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DEBATE: We must not be afraid to make mistakes

Researchers publishing research results that cannot be replicated is not solely a sign of crisis in health science research. Researchers have an obligation to publish their findings, even though there is a risk of incorrect conclusions, says Lars Bo Nielsen, dean of Health, Aarhus University

By Lars Bo Nielsen, Dean of the Faculty of Health, Aarhus University

Health science research for the benefit of the individual patient and society is a combination of long-term processes in research environments around the world. The final results – which may seem simple and which may also be felt in everyday life – are therefore most often based on extremely large volumes of knowledge created in the interplay between basic research environments and clinical research and development units. Such results are built on countless experiments, attempts, mistakes and successes that others have brought to fruition. Precisely because of the long process where many partial results and the many researchers involved together build our knowledge, it is essential that we can count on the results. These could be basic discoveries in the laboratory just as well as calculations of the value of a given intervention for a patient. 

This premise is challenged, writes Professor and Consultant Anders Perner in his feature article in the Danish newspaper Berlingske (the article is in Danish). In fact, he thinks that we are dealing with a health science crisis when journals such as Nature report on research results that cannot be replicated.

There can be no doubt that we as research institutions have a crucial task in the form of raising the quality of research and preventing poor scientific practice, not least at a time where leading journals are being criticised for publishing research results that cannot be replicated.

But we must also uphold the right to make mistakes. Because researchers naturally make mistakes. Hypotheses turn out not to hold water, while correlations that were expected to be found are not found anyway. Good research is often characterised by unexpected results that send other researchers in a completely new direction. This can mean earlier research results ending in the rubbish bin, not because the research was bad, but because the analyses were done on an incorrect – or more often – simplified basis. There is nothing questionable about making mistakes in your research. Mistakes will be corrected sooner or later – if not by the researchers themselves, then by others. Drawing up hypotheses that turn out to be wrong is a normal and essential part of the research process.

For the same reason, I would urge caution when it comes to declaring that there is a crisis in the health sciences. I would not want to represent a research environment where the researchers were afraid to publish their findings and hypotheses because they could turn out to be wrong. Instead, we must be meticulous in our choice of methodologies and describe them very precisely to other researchers. We must take it upon ourselves to draw attention to the limitations and possible visible (and invisible) disparities which lie in our results and interpretations. This is because we must not hesitate to communicate what we find and how we interpret these findings. To do research is to publish. Also the negative results. Part of the global code of research ethics is that results must be published.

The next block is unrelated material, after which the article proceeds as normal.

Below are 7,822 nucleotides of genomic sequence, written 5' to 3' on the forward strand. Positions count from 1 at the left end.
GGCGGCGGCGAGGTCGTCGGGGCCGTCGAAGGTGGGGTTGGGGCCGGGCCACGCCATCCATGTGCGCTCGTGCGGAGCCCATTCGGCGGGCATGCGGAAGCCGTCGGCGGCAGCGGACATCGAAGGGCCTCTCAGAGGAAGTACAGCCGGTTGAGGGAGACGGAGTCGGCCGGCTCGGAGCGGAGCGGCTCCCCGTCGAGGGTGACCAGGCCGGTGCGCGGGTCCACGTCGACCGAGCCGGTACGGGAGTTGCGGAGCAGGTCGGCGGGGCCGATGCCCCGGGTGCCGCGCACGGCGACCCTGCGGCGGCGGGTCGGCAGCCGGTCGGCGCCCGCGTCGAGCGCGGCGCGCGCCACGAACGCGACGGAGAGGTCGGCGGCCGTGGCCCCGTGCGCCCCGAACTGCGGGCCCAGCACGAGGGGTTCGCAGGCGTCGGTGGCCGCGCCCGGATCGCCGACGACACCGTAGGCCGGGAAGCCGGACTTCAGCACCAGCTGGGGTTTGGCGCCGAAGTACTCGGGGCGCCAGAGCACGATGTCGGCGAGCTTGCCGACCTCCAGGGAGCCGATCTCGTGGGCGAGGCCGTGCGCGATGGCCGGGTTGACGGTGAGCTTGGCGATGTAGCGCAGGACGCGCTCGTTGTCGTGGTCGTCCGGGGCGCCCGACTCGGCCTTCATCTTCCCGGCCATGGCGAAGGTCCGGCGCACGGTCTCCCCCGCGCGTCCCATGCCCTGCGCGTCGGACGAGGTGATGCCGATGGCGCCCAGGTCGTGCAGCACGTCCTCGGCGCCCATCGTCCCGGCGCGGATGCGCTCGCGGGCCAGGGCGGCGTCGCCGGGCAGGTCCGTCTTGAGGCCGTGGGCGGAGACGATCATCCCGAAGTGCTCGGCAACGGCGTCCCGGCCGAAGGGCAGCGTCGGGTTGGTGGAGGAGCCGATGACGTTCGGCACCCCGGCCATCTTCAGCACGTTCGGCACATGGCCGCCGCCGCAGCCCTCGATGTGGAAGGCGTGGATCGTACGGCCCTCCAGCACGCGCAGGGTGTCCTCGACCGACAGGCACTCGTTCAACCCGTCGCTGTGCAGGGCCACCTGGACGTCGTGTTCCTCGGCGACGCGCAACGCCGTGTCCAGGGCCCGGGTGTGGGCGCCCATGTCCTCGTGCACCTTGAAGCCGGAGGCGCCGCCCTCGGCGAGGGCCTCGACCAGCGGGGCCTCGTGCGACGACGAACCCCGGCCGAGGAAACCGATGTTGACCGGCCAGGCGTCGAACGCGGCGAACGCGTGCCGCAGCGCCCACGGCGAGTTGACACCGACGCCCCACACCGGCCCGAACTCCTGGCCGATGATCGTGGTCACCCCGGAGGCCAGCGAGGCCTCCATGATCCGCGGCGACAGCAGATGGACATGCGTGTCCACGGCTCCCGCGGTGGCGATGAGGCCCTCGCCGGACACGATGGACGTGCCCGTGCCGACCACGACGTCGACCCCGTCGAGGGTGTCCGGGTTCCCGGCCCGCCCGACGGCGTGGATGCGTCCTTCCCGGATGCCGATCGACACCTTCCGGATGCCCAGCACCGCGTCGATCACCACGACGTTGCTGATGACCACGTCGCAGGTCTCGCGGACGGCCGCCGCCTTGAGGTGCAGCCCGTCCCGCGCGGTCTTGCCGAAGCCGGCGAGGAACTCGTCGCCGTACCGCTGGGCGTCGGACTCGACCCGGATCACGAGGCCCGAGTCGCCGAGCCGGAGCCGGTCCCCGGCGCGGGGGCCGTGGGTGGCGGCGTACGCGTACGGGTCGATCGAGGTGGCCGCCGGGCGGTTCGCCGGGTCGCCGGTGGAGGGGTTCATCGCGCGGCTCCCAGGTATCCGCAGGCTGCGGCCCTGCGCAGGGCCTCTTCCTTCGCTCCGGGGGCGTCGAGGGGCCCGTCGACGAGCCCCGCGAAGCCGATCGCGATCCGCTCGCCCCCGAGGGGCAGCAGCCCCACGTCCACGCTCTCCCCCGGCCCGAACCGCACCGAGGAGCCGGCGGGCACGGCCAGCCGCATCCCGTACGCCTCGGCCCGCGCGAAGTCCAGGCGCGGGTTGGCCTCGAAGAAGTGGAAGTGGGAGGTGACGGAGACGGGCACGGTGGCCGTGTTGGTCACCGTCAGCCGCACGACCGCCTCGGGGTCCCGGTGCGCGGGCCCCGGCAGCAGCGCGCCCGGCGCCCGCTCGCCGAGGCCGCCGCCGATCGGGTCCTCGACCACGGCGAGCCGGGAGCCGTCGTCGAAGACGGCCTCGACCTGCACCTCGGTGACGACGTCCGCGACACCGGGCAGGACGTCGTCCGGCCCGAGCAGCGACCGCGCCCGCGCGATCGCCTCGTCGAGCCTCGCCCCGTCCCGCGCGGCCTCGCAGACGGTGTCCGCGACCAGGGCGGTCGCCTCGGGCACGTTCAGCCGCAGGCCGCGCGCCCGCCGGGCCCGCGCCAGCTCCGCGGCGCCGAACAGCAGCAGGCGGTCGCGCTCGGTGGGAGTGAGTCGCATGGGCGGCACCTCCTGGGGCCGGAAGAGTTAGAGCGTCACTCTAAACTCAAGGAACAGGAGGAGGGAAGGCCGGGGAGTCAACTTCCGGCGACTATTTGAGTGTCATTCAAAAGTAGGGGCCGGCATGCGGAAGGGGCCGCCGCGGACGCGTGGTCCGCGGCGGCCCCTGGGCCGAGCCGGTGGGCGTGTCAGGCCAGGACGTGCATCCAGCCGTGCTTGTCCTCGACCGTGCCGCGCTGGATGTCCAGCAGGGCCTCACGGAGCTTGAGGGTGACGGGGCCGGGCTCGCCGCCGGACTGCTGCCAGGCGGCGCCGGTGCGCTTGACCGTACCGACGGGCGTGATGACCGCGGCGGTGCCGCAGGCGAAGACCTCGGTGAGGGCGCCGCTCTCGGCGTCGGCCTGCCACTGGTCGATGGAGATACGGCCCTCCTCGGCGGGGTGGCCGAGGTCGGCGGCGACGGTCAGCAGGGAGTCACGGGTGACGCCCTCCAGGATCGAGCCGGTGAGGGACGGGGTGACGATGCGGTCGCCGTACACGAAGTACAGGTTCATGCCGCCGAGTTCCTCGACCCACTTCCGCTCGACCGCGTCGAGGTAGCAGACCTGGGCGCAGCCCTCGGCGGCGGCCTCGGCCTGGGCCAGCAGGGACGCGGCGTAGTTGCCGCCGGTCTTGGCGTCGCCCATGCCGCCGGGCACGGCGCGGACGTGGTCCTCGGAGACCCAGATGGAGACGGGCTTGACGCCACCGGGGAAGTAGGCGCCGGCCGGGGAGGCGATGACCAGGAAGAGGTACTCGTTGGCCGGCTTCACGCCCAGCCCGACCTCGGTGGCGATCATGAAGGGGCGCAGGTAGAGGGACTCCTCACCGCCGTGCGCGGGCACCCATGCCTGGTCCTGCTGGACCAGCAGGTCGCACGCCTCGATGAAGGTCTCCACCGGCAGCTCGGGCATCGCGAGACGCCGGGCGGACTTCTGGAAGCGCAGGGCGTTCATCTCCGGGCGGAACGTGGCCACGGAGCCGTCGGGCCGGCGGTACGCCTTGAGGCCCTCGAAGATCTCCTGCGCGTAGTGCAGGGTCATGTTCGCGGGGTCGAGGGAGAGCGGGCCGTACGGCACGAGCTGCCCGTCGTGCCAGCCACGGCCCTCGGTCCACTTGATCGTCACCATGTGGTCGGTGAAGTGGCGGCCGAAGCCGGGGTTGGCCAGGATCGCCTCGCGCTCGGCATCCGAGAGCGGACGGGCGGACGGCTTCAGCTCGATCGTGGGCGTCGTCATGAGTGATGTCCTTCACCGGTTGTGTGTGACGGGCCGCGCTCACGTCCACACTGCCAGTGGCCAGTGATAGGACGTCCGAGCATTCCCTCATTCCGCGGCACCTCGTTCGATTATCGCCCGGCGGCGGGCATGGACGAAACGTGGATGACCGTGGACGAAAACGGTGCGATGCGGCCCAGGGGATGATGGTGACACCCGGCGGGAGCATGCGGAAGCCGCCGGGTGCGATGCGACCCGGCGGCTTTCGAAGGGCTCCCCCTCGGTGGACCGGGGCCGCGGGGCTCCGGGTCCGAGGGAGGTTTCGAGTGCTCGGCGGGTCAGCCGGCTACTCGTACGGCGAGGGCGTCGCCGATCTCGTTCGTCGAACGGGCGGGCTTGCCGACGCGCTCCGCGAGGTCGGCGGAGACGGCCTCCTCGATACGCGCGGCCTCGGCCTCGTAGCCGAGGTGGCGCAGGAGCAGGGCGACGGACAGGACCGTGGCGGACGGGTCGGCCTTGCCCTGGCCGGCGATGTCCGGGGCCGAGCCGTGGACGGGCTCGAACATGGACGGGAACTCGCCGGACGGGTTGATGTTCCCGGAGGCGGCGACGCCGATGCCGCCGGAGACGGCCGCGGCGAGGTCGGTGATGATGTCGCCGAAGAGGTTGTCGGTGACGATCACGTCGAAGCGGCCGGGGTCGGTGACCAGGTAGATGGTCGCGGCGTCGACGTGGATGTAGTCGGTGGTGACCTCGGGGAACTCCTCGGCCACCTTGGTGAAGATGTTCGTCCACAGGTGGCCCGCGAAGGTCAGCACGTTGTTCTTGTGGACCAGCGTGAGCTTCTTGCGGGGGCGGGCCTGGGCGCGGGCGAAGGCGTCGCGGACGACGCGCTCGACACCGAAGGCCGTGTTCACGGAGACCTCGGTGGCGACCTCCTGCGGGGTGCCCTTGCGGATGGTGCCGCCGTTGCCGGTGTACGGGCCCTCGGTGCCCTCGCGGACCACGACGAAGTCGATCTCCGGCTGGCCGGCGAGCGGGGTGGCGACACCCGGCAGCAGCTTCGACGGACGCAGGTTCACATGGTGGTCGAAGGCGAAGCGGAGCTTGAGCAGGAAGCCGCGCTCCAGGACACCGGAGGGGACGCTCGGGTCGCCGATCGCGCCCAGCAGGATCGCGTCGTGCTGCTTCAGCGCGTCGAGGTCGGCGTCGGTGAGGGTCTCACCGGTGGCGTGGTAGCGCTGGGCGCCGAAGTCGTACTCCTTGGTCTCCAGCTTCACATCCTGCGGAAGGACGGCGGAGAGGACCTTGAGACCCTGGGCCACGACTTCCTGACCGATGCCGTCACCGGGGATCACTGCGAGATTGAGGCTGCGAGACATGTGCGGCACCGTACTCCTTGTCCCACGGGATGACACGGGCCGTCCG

At the same time, in the research environment we should discuss how we respond to the publication rat race. These days there is a widespread (incorrect) perception that a health science PhD dissertation is always based on three articles in which the PhD student should preferably be the primary author. We ought to have the courage to advise a junior researcher to publish one excellent and strong article – perhaps with primary authorship with other (international) expert environments, rather than smaller articles, each of which can be attacked. We need to support junior researchers in joining forces to publish sensational results which are the result of interdisciplinary collaboration across research environments and national borders. In this way can we can help promote the coming generation of researchers so they enjoy greater focus on international impact and quality of research rather than the length of their own list of publications.

In the discussion, we must consider the fact that we find ourselves in a situation where the number of publications and bibliometric data carry a lot of weight. Not least in relation to getting one’s own research financed. Here we must continue to maintain that peer review in the proper sense – ideally with patient involvement in the assessment of the worth of clinical research and its support – cannot be based on bibliometrics alone. The best assessment of research, i.e. its value for other researchers and thus, ultimately, for the individual patient and society, takes place as it always has – by reading and not simply counting articles.

The column was in Altinget on the 15th of March 2018